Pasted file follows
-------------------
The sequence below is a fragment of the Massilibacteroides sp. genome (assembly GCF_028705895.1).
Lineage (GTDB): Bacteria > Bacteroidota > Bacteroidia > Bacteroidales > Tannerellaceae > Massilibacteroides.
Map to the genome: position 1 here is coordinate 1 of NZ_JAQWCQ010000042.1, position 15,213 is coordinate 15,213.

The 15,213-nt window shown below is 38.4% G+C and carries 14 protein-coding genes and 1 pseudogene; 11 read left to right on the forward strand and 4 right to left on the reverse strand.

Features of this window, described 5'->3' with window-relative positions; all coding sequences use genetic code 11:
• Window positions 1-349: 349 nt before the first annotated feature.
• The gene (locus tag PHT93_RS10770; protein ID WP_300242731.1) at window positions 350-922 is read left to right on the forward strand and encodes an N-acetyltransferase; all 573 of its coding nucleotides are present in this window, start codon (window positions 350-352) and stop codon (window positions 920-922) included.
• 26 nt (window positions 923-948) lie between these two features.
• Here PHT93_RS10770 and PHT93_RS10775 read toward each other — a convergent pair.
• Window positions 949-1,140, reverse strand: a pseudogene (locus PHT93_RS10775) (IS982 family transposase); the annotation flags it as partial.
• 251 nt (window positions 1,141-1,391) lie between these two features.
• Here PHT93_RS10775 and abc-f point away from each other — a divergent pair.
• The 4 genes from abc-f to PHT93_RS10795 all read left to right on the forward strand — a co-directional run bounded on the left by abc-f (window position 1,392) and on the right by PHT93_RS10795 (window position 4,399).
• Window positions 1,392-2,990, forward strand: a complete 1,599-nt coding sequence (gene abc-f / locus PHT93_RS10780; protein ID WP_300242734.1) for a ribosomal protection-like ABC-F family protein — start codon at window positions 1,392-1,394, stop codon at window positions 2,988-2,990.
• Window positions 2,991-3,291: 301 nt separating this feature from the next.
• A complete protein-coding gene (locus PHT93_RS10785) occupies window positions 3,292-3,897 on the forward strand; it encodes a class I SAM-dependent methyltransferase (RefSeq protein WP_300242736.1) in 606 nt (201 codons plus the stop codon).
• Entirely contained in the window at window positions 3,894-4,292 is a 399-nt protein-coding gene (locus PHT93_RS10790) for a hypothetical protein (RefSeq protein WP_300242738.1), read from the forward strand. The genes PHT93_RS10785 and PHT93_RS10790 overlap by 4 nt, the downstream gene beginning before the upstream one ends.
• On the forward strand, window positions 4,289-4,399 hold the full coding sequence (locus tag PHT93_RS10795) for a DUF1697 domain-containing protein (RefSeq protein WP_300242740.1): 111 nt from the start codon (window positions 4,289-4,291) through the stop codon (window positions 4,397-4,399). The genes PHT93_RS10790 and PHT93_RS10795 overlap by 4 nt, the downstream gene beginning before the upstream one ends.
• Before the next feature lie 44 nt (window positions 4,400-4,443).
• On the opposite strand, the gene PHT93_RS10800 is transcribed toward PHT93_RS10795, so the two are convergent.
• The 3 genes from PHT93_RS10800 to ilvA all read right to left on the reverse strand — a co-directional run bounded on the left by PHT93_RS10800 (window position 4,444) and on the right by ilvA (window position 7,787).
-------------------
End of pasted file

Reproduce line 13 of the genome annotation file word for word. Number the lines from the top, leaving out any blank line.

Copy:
• The 4 genes from abc-f to PHT93_RS10795 all read left to right on the forward strand — a co-directional run bounded on the left by abc-f (window position 1,392) and on the right by PHT93_RS10795 (window position 4,399).